Jacksonville, FL — Acosta, Inc. has identified both opportunities and challenges for brands and retailers during the current climate in its 2023 market predictions.
“The economic challenges of the past year will continue to impact consumer behavior in 2023, providing overarching context for what shoppers most care about and how they want to shop,” says Kathy Risch, SVP, consumer insights and trends at Acosta. “We foresee continued impact from economic challenges as consumers are heightening their expectations for personalized, hybrid and omnichannel shopping, and their redefined focus on wellness for themselves, others and the planet.”
Acosta’s six 2023 predictions are:
Recession or Not, Perception is Reality
The ongoing state of inflation, combined with other economic challenges, has resulted in nearly half of all shoppers believing that we are in a recession, despite a lack of consensus among economic experts.
“When shoppers believe we are in a recession, they will behave as though we’re in a recession,” says Risch. “They are doing less, trading down, practicing smart, conservative and creative behaviors that are likely to last,” she continues. Acosta proprietary shopper insights reflect that:
- 67% are spending less on discretionary items like clothing
- 63% are eating up as much food as they have on hand before buying more
- 61% are eating out less
- 52% are spending less on entertainment
- 46% are saving less
To cope, consumers are sometimes seeking affordable indulgences, like snacks and beauty products. 25% of shoppers say they’re snacking more than usual, seeking comfort foods. In fact, chocolate sales are stronger than ever with Hershey, Hostess and Mondelez seeing profits. For beauty products, this is known as the “lipstick effect” – a behavior in recessionary times when shoppers splurge on makeup, including lipstick.
Retail Experiences That Surprise and Delight, In-Store and Online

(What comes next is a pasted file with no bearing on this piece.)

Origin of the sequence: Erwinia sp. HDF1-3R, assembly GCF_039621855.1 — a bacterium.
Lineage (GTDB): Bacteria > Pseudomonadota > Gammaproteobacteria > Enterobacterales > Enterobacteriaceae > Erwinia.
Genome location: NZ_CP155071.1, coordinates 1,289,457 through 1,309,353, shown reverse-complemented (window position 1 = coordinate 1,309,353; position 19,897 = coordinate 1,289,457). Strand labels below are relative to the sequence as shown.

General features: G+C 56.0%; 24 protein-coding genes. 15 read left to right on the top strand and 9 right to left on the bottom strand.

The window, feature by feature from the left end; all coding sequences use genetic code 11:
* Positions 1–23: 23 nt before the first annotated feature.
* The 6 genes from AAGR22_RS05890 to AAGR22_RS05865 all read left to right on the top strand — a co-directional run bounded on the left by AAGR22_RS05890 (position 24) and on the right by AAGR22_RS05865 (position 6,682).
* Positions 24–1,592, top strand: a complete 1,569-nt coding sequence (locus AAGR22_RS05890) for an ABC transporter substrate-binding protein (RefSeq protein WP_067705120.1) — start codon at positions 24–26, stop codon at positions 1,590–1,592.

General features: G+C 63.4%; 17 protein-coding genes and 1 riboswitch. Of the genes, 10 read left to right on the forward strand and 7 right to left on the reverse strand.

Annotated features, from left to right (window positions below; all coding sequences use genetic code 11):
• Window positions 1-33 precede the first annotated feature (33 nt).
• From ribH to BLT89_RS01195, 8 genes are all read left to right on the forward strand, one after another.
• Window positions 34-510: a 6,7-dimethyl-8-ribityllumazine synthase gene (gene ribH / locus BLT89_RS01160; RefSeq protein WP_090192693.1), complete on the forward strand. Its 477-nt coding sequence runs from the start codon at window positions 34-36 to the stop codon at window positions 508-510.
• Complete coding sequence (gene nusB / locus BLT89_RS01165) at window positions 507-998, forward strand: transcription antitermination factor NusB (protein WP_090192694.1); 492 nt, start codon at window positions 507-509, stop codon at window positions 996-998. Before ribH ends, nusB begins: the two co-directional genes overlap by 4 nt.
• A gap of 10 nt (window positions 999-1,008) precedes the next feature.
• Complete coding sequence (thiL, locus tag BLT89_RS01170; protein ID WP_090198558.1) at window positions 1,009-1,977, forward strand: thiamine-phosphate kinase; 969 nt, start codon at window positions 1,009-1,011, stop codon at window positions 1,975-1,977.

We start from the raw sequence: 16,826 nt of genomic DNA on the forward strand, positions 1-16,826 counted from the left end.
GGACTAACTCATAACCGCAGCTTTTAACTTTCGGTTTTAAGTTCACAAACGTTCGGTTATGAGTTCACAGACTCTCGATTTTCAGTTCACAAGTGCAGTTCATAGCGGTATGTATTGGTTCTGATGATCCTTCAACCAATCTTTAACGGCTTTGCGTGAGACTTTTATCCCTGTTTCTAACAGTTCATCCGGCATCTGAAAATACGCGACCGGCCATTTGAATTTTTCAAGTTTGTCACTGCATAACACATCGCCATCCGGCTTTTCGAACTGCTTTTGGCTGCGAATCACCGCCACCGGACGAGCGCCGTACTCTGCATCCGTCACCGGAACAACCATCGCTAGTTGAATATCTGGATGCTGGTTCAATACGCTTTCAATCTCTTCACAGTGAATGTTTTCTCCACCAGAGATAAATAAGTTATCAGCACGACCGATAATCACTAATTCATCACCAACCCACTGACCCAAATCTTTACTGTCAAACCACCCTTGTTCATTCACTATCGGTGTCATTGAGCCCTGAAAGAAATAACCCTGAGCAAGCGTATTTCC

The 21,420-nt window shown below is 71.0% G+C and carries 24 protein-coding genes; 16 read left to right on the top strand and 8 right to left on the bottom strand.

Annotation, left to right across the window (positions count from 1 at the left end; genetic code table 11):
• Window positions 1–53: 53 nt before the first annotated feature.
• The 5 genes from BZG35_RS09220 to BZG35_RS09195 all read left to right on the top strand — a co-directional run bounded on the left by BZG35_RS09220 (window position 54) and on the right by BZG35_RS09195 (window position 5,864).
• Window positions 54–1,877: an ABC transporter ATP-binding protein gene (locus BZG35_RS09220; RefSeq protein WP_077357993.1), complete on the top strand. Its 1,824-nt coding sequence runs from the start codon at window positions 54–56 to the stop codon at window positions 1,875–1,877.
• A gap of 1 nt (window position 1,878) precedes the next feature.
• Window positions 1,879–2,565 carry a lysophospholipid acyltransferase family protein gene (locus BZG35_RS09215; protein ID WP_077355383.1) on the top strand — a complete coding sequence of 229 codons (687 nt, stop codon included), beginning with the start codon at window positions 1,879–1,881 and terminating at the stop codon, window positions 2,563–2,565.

Shoppers have three key expectations in 2023 for their in-store shopping experiences: enjoyment, convenience and value. Seamless omnichannel shopper experiences are table stakes and retailers will want to bring in-store experiences online and digital experiences into the store.
- Shopper experience matters – both digital and physical – it isn’t just about price and assortment
- New retail formats are being tested to keep customers coming back, building loyalty based on experience as well as product selection
- Tech-enabled in-store design will encourage discovery, browsing and purchasing – from QR codes throughout the store to smart screens that share product reviews when an item is selected from the shelf
- Connectivity increases, with 5G adoption expected to triple in retail stores by 2024
- Smaller format big box stores are opening to support convenience, offering specialized services, tech-enabled stylists and restaurants
Personalization Rapidly Evolving
First-party retail data is becoming more targeted to the individual shopper. Value, discovery, and trial can be provided on a personalized basis to the shopper based on new technology, including AI, and the retail media explosion.
- By 2024, U.S. retail media ad spending will exceed $60B – Instacart, Walmart and Amazon are in the lead, with others quickly following
- Retail media will employ technology for in-the-moment deals in aisles
- 90% of grocery sales still happen in stores; there is a $1T opportunity for advertisers to target more accurately with the right data
- In-store AI technology like electronic shelf labels provide nearly limitless ad inventory and inform shoppers of proximity value offerings